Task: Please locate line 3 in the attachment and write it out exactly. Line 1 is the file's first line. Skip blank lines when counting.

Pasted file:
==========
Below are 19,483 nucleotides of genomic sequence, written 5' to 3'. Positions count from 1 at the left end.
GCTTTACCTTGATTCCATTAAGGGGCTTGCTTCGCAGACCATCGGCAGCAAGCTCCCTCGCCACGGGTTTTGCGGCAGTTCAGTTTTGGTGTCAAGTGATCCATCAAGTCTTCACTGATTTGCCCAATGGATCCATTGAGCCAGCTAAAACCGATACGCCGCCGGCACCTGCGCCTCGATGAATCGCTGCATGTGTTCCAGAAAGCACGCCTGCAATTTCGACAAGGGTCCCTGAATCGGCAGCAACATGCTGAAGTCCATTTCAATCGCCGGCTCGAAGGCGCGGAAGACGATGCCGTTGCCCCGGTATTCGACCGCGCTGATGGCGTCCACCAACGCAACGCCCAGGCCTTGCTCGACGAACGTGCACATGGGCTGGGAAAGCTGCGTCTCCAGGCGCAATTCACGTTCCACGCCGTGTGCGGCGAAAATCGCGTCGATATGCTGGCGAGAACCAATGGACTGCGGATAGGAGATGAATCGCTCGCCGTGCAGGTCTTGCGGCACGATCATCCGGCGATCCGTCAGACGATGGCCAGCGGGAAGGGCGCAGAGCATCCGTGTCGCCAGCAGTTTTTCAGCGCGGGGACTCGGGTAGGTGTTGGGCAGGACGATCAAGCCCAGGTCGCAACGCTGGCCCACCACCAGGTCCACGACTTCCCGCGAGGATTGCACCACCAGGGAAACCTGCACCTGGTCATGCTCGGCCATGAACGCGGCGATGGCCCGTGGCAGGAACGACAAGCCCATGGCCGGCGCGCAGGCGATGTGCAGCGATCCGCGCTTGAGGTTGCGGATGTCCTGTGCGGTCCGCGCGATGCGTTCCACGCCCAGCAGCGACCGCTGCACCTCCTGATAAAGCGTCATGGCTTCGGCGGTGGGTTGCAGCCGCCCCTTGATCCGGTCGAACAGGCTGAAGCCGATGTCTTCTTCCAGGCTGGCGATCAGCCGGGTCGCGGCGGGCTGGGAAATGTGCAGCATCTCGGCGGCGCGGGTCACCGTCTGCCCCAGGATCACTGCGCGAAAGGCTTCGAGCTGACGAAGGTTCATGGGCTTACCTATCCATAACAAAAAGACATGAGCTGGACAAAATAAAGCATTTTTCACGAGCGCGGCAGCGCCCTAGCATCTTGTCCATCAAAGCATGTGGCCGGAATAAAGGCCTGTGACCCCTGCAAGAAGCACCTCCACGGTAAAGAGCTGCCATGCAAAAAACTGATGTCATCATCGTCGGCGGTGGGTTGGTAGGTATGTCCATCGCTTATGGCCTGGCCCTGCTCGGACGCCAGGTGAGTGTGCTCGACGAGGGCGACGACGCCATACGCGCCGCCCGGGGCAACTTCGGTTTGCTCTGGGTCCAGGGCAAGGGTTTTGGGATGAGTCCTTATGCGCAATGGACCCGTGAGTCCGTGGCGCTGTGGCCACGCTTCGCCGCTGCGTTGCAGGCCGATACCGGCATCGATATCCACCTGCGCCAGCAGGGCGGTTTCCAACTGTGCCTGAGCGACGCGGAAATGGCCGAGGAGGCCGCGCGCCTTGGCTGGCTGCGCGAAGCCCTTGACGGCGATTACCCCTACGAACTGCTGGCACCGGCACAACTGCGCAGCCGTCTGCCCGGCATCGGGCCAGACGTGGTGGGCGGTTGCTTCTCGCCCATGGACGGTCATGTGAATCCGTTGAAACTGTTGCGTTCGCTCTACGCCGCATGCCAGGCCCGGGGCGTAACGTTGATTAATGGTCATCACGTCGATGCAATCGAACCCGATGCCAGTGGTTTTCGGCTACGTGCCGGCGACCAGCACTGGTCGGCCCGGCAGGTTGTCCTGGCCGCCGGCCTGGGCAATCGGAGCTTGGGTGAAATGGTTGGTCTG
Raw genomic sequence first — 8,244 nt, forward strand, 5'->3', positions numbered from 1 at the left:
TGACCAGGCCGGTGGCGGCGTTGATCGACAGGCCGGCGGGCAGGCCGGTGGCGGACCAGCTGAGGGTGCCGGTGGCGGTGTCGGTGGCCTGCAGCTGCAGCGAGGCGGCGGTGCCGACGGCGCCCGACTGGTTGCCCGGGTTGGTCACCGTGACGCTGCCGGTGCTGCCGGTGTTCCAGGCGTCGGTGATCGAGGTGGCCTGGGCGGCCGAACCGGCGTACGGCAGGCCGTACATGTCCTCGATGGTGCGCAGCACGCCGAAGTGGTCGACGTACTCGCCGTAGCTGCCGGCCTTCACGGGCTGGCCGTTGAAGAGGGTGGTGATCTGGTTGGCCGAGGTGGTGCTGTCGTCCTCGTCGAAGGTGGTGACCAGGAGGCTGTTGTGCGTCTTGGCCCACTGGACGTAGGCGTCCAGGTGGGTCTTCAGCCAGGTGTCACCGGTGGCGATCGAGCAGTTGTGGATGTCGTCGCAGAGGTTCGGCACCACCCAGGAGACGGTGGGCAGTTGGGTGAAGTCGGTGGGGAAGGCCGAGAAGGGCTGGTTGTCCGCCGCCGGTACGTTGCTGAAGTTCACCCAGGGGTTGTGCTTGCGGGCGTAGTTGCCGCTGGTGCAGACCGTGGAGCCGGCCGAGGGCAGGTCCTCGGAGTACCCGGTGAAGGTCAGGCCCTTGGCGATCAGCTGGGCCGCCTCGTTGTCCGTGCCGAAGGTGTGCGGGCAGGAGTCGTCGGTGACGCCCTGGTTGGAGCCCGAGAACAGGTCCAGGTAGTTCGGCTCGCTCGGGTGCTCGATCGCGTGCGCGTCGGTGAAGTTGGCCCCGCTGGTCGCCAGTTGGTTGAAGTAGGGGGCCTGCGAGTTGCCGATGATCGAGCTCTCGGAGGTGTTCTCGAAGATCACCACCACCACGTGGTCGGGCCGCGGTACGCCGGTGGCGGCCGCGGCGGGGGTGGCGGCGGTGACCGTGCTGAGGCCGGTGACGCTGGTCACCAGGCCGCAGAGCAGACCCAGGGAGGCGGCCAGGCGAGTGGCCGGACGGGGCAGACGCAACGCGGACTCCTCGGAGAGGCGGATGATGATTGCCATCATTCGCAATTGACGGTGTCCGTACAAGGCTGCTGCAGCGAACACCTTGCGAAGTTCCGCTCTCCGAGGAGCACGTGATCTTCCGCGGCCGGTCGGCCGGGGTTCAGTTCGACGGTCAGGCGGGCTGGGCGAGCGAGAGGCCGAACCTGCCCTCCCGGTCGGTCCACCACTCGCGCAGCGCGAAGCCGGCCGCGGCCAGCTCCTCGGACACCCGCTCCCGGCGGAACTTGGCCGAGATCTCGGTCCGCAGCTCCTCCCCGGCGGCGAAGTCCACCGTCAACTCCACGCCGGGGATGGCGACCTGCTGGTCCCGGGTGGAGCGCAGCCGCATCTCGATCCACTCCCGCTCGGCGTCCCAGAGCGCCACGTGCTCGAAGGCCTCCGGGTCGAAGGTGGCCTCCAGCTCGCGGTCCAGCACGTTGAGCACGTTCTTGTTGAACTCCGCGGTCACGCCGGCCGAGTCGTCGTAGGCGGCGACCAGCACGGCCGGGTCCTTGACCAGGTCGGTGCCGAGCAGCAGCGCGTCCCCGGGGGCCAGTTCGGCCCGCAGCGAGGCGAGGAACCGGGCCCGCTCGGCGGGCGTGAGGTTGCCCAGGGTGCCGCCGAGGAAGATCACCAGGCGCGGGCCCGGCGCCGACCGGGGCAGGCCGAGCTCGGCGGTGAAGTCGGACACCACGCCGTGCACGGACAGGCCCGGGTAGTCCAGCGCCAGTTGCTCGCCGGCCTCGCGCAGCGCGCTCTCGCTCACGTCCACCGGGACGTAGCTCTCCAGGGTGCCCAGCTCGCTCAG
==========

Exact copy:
Raw genomic sequence first — 8,244 nt, forward strand, 5'->3', positions numbered from 1 at the left: